Blockbuster Turns Lackluster
Inkheart has no heart. Inkheart has no soul. It’s a barren shell of a game; the absolute epitome of a bad movie tie-in video game. It’s disjointed, oversimplified, filled with inane conversations and boring dialogue, and production values that scream “budget title.” Moreover, as cheap as this game is, it’s not inexpensive. You can expect to pay full price for it, and you’ll get far less satisfaction out of it than you would seeing the movie, as the game doesn’t last much longer than the average feature film anyway.
There is no doubt this game is aimed at a younger audience, but even at that it really misses the mark. There is no demographic this game would appeal to. It just seems so hastily created. It shows some promise at the beginning, but it just falls into a routine that’s repeated for the duration of the game. A handful of mini-games are thrown in to mix things up a bit, but they don’t have any actual relevance to the main gameplay or the storyline. And, speaking of storyline, revealing the plot seems to be avoided at all costs. Nothing is sufficiently explained. You’re kept in the dark, except for the few missions or puzzles that you have to solve to get to the next stage. Even at the end of the game, you never do get the big picture.
Cornelia Funke is the author of the novel that the movie and this video game are based on. Inkheart is a story about a young girl, Meggie, whose father has the magical ability to make storybooks come to life. Not to be confused with Bedtime Stories with Adam Sandler, although it’s eerily similar, but that’s for the courts to decide. Rendered likenesses of Brendan Frasier and the other stars of the movie appear in the game, and although the images are faithful to the subjects, they are limited to a few portraits. These portraits show the same basic expressions throughout the game. The only time they are accurate is when the story is in a lighthearted scene. There are elements of surprise and fear in this game, but you’d never know it from the happy-go-lucky portraits. However, the in-game character models look nothing like the stars in the movie. Due to the poor animation, the closest stars that these models resemble are zombies from Dawn of the Dead – the original version.
It’s nice to see a point-and-click adventure game on the DS. They are finding a home here, and that’s largely due to the touch-style control system – more specifically the stylus, as it more closely facilities the point-and-click characteristics of the mouse. What is not nice to see are cheap and cheesy adventure games taking advantage of young gamers and movie-goers. Adventure games, when done poorly, are very inexpensive to produce, since there’s not a lot of animation, action, and control commands. Virtually all commands involved picking at the screen with a stylus. As with all adventure games, (don’t automatically associate adventure with action) you are intended to explore one area, pick up/interact with interesting items, solve the puzzle, and move on. The stylus is used to move the character around, select items, use the items, or combine them with other objects, and also to make selections on the interface menu. I can’t fault the control system, as it works well, mechanically speaking, but there are other variables that conspire to ruin what little fun this game possesses.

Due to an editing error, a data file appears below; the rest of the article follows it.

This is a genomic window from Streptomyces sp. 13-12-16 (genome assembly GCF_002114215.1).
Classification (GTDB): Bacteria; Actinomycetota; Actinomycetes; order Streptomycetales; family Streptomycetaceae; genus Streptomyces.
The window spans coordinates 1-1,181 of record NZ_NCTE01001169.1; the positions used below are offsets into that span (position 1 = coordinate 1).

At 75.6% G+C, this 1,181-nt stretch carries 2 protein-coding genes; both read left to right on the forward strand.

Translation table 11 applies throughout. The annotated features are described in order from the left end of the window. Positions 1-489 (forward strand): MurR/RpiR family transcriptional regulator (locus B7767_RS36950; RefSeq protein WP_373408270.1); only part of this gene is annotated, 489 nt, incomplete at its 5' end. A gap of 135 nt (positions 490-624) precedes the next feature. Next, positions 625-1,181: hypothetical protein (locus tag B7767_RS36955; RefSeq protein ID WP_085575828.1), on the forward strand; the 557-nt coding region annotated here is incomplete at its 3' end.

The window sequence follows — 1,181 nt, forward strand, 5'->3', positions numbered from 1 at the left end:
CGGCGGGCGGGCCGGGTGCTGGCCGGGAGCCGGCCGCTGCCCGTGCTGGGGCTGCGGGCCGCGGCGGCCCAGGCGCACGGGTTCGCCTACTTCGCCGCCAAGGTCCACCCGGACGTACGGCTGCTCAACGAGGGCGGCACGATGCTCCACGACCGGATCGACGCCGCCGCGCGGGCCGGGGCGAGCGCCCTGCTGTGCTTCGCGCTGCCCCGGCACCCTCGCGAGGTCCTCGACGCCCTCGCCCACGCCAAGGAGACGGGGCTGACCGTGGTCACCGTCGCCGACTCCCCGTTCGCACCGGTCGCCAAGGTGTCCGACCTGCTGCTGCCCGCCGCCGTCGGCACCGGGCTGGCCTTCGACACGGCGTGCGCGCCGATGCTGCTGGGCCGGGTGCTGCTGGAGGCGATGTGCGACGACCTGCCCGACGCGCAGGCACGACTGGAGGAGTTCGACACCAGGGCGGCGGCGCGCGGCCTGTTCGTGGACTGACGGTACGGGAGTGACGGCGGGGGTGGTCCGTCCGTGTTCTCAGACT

Items in any given stage are limited to anywhere from two to five. There are no more than two rooms in any level, and the most exploring that you’ll do is backtracking to the first room to pick up something that you might have missed, which brings me to the second issue I have. The in-game graphics are so washed out that it’s difficult to see items, as they become obscured into the background. I hope this isn’t the developer’s idea of exploring. Fortunately, all you have to do is press the A button and everything that can be interacted with will be highlighted with a star over it. But be warned, if there’s any fun left in this game, it’s taken away with a press of the A.
Conversations are drawn out and do little more than confuse the issue. As the character Meggie, you’ll find yourself trying to overhear snippets of dialogue. You’ll be confronted by voluminous amounts of text to read. You’ll likely be confounded trying to separate elements of the plot, back history, and clues to upcoming puzzles.
Eventually, you’ll get pretty good at ignoring these conversations and just muddling your way through the game. Only another couple of hours and it’s all over. And keep in mind, it just doesn’t get any better than this.
A few mini-games are presented in an attempt to distract players from the hell of their virtual existence, namely the boring, repetitive gameplay. These mini-games don’t fit contextually or even visually. They are presented in an isometric perspective that is drastically different from the main gameplay’s graphic style. These mini-games include juggling, stealth, and sledding. I was actually hoping for a bowling mini-game, as that would have been a refreshing treat. That should tell you how bad things are.
Characters have only a few recorded words, and as you can guess, they are repeated endlessly. The background music is actually good. It’s well composed, well recorded, suits the mood, and changes often. The sound effects are decent at best – suitable and appropriate but nothing imaginative.
There will be little debate that Inkheart makes a better novel and a movie than it does a game. Don’t let it break your heart.
RATING OUT OF 5 RATING DESCRIPTION 2.2 Graphics
Awful character models and animation. Washed out backgrounds. 3.4 Control
Simple control system – too simple. You’ll just point-and-click. 3.5 Music / Sound FX / Voice Acting
Music is great, but sound effects and voices are repeated too often. 2.0
Boring and repetitive gameplay. No replay value.
2.4 Overall Rating – Poor
Not an average. See Rating legend above for a final score breakdown.